AUGUST MIXTAPE by Sarah Gerard

They Don’t Love You Like I Love You

My new chapbook “BFF” dissects my 17-year best friendship with someone who has since slipped into another life. Each of the songs in this playlist holds some significance in that context — these are not songs I was listening to while writing the book, but songs we listened to together or, importantly, didn’t. “BFF” is written as a direct-address to its subject, so this playlist is written in the same style. I hope you enjoy it.

1. No Doubt — Don’t Speak

“Tragic Kingdom” came out when we were in middle school and Gwen Stefani was the coolest woman in the world. She possessed all the confidence and style we wished we had. You came over to my house in the afternoons and we made music videos for every song on this album with my dad’s Sony camcorder.

2. Thee Oh Sees — Carrion Crawler

Time has passed. This is a song I’ve heard you like but we’ve never listened to it together. It’s a really good song — you’ve always had good taste in music. We used to share recommendations all the time. I spent entire nights making you mix CD’s with the cases and sleeves collaged. We drove around aimlessly for hours introducing each other to new bands. I miss it.

3. Johnny Cash — Ring of Fire

On the day I lied to you about being a fan of Johnny Cash when I had only just begun to familiarize myself with his work, you asked if I liked this song and I didn’t know which song you were talking about. You tried to sing it to me but you’re kind of a bad singer — sorry, it’s true. I didn’t recognize it.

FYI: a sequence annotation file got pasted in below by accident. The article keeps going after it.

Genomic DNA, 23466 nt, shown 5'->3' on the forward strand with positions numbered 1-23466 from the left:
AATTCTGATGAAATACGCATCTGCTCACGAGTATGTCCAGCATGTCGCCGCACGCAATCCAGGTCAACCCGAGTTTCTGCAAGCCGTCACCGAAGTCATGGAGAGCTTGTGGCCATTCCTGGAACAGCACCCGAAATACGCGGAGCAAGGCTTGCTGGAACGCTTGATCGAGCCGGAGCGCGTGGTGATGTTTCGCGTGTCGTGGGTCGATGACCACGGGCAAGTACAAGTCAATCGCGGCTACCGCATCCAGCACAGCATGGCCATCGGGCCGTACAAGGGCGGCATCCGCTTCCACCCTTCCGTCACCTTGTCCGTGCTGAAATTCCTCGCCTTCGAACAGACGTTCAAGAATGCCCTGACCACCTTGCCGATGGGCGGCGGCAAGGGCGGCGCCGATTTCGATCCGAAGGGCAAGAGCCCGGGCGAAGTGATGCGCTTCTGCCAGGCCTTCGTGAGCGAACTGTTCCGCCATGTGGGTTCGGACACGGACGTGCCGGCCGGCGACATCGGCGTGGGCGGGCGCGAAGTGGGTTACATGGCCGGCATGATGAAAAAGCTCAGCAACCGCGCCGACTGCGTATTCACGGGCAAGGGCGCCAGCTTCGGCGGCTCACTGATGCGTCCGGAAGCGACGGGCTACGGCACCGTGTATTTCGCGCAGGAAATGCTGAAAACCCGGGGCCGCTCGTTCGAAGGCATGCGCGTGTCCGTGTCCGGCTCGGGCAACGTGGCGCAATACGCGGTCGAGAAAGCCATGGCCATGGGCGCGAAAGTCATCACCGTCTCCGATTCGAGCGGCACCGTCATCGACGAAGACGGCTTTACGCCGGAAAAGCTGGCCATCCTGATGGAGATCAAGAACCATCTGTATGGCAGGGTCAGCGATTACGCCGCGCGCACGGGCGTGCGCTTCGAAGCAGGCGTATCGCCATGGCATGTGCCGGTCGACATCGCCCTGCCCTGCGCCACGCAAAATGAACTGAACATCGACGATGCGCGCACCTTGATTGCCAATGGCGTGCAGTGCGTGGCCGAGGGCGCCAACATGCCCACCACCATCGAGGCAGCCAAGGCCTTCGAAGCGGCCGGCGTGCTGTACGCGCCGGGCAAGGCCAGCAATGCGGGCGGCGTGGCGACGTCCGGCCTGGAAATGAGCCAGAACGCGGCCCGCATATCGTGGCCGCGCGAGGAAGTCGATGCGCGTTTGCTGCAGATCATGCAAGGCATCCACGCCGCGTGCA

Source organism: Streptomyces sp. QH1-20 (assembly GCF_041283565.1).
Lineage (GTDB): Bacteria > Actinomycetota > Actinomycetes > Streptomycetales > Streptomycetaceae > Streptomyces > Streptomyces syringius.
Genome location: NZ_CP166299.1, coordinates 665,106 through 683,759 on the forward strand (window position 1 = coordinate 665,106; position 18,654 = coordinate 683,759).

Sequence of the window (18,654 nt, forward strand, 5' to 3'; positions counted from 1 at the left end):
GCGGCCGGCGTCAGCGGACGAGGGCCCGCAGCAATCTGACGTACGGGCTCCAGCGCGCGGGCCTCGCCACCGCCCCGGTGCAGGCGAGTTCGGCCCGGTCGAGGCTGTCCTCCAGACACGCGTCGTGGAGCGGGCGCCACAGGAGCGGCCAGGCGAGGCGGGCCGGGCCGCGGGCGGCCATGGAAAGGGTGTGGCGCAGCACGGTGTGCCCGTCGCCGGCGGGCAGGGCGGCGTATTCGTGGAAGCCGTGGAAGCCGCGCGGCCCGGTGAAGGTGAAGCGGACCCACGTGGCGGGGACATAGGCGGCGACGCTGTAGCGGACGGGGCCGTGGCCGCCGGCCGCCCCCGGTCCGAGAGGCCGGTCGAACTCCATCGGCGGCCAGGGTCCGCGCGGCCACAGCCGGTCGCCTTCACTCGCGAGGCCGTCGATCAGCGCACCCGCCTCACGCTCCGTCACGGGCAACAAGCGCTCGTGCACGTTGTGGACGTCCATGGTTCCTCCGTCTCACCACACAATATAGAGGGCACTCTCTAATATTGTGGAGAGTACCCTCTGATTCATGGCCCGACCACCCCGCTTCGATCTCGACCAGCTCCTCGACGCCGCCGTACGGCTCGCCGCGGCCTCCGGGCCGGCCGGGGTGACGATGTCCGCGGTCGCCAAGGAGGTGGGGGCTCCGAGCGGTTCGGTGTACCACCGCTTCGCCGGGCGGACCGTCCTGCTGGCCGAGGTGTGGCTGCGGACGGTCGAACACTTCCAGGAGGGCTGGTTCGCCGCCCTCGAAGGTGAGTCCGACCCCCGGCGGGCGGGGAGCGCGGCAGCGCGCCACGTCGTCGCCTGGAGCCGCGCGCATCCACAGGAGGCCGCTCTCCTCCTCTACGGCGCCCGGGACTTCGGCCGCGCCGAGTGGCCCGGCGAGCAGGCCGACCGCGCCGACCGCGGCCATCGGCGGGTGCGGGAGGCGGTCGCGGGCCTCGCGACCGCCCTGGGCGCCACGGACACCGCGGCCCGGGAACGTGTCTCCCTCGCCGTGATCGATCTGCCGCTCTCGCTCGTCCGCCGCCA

4. Yeah Yeah Yeahs — Maps

The Yeah Yeah Yeahs were your favorite band for maybe too long. Maybe they still are. You would talk about Karen O like she was a personal friend of yours. I think you met her backstage at a show or two. You loved saying, “They don’t love you like I love you.” You started collecting maps.

5. Get Up Kids — Don’t Hate Me

We were the perfect age for emo when it was a thing. I bought the Get Up Kids’ “Something to Write Home About” and you got “Four Minute Mile” and we debated about which was better. I still think mine was better. But yours is grittier, and I think that’s appropriate.


6. Bob Marley — No Woman No Cry

You always loved Bob Marley, had a totally Jamaican-themed mind (you also loved Bad Brains), and not just because of the weed, but because Bob Marley sings about hardship, and you identified with hardship. In Bob Marley, you saw that despite your hardship, you could also live chill. Like “Your blues ain’t like my blues” — your tattoo, which you’ve since covered up — which contains the relaxation of the contraction in the midst of its strife. You told me you dated a Marley.

7. Car Bomb Driver — Brookwood Girls

Car Bomb Driver was our town’s punk band so you befriended Car Bomb Dave and talked about him whenever you saw the chance. This song was special to you, like he’d been thinking about you as a Brookwood girl, which you were. The chorus made you feel cool because you, too, were a rebellious teenage girl who couldn’t be controlled.

8. Gogol Bordello — Wonderlust King